Originally Posted by dmead (Post 1584377)
the-economist reminds me of Tom Leykis.

He had a radio show, right? Was he any good?

dmead 03-24-2010 11:31 AM

yes he had a radio show. It was amusing. amusing enough to keep me tuned in every day for 8 years. anyway your shtick reminds me of him. occasionaly he would have an hour or two of his sho called "Ask the Atheist' callers would ask him various questions about atheism or his beliefs in specific. good listening.

anywho back on topic

the-economist 03-24-2010 12:01 PM

Thanks, i found the rss feed on westwoodone and Podtrapper is hard at work pulling the episodes. ;-)

jsconyers 03-24-2010 12:06 PM

Quote:

Originally Posted by the-economist (Post 1584409)
I see you already made up your mind so there is really no point taking the thread further. Good luck.

No, my mind isn't made up. It is open to experiencing new things, unlike yours. I think you have misinterpreted this thread. I didn't ask if God existed, but that is where you seem to be taking it.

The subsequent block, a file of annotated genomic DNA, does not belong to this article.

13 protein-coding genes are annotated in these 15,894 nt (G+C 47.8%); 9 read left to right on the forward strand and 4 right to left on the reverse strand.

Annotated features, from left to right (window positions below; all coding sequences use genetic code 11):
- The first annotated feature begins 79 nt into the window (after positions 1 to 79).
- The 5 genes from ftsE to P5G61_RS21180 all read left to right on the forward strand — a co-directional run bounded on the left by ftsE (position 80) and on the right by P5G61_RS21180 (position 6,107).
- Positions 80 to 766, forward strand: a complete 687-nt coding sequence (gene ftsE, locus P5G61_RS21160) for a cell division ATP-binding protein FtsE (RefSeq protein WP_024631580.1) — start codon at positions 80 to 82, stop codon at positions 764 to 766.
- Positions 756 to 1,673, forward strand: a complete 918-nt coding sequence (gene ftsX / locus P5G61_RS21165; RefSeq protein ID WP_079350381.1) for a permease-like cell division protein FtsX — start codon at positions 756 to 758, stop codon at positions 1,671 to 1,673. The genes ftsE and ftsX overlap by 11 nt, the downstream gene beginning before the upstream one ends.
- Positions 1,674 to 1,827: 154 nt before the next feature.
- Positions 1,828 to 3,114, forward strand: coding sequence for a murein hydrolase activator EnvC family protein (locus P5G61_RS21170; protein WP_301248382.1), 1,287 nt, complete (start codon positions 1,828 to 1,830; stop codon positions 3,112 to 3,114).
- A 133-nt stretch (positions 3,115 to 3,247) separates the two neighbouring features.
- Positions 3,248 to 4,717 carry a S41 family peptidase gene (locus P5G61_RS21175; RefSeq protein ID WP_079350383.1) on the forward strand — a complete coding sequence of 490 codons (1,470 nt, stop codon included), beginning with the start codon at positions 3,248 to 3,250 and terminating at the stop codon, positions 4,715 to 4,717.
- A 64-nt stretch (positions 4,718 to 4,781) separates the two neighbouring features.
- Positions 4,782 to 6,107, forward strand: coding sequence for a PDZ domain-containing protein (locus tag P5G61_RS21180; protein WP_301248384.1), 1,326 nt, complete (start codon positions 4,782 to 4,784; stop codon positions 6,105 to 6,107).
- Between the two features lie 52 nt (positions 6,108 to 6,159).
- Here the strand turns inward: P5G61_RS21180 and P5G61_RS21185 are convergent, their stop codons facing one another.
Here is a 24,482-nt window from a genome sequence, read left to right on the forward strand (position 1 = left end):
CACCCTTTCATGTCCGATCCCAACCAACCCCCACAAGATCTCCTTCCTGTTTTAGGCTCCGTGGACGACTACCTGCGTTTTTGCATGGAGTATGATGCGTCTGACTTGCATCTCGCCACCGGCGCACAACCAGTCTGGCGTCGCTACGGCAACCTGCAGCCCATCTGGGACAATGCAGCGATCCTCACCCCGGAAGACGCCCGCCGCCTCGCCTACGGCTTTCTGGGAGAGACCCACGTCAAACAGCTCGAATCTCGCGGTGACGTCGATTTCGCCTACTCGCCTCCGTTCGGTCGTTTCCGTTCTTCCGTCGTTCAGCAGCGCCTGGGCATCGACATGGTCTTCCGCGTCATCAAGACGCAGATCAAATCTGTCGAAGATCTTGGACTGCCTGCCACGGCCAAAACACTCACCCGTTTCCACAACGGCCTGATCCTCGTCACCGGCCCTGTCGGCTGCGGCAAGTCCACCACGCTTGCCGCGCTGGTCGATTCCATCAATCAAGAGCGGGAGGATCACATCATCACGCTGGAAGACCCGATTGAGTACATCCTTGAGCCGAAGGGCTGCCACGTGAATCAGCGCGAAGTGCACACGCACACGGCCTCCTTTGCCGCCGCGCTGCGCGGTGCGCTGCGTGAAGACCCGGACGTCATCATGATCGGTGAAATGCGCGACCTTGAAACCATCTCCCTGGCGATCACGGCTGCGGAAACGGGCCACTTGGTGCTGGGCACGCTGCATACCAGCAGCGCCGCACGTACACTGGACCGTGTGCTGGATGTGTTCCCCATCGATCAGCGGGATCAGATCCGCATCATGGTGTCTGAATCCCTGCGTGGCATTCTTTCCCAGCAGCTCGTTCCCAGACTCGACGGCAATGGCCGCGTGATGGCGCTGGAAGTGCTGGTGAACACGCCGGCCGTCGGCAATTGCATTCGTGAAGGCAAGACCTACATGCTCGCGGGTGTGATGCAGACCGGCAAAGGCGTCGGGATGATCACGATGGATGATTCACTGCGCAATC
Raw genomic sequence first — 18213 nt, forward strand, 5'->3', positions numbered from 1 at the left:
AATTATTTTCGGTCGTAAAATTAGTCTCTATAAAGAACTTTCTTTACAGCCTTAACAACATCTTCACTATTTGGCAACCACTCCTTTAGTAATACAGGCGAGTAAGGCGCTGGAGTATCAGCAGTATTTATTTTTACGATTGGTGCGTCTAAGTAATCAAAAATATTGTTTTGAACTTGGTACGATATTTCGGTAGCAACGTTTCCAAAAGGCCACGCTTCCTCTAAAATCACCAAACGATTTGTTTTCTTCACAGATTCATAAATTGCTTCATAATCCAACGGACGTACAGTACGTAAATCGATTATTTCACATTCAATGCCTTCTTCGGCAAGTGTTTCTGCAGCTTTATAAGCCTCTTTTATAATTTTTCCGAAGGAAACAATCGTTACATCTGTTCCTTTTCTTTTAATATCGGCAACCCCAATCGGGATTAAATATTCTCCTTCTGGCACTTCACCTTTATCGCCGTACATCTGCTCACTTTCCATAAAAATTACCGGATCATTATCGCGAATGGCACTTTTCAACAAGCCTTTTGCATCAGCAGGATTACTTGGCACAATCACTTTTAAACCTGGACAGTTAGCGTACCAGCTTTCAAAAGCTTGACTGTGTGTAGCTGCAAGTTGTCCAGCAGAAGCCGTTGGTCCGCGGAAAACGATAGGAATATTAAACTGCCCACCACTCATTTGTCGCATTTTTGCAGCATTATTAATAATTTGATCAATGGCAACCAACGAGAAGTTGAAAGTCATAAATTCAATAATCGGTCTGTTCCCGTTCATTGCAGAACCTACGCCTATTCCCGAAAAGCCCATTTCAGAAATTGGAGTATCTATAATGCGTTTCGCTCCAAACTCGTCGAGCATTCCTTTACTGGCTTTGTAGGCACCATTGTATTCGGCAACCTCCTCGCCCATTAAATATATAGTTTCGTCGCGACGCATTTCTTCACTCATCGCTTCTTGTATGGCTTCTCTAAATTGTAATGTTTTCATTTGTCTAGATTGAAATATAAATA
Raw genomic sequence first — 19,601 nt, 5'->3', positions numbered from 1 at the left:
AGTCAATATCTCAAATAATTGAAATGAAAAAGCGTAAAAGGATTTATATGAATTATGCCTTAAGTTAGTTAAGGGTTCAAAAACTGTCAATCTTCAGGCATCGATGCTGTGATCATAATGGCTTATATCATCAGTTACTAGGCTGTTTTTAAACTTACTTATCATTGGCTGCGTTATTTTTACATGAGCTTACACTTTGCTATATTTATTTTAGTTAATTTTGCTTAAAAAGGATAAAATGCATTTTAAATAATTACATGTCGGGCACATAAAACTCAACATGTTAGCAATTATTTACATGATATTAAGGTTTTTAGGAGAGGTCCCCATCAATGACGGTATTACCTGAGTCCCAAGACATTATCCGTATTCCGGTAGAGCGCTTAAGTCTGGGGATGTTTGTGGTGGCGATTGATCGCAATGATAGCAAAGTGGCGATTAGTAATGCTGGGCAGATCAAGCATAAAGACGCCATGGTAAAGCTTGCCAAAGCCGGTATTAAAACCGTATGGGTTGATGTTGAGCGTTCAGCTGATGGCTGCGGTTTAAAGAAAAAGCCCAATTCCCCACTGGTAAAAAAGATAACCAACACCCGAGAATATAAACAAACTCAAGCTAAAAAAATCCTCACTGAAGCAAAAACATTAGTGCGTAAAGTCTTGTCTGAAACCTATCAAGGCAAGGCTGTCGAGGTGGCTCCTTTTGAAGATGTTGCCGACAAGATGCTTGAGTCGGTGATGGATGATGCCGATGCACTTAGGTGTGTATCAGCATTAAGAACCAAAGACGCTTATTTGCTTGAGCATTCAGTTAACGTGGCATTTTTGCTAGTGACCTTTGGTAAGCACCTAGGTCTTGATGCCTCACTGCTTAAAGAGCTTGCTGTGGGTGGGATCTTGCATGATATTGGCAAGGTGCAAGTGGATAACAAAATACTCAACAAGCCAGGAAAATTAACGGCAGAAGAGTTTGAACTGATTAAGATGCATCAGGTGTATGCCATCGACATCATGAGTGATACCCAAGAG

the-economist 03-24-2010 12:41 PM

Quote:

Originally Posted by jsconyers (Post 1584450)
No, my mind isn't made up. It is open to experiencing new things, unlike yours. I think you have misinterpreted this thread. I didn't ask if God existed, but that is where you seem to be taking it.

I'm aware your question wasn't about the existence or not of a deity. Your question was if you should support her belief in a postulated supernatural immortal being although by your own statement in your first post you don't really believe.

I never tried to convince you of anything. You declared yourself a non-believer in your very first post.

I just gave you ideas how to better present the scientific method to your partner. You said you 're not religious and she is. I told you cool, there is no point in pretending or suffering mass in silence, just TALK to her.

A couple of posts down and suddenly you're not sure. What exactly you're not sure of? If you should still support her belief to the deity, or of your own belief?

jsconyers 03-24-2010 12:56 PM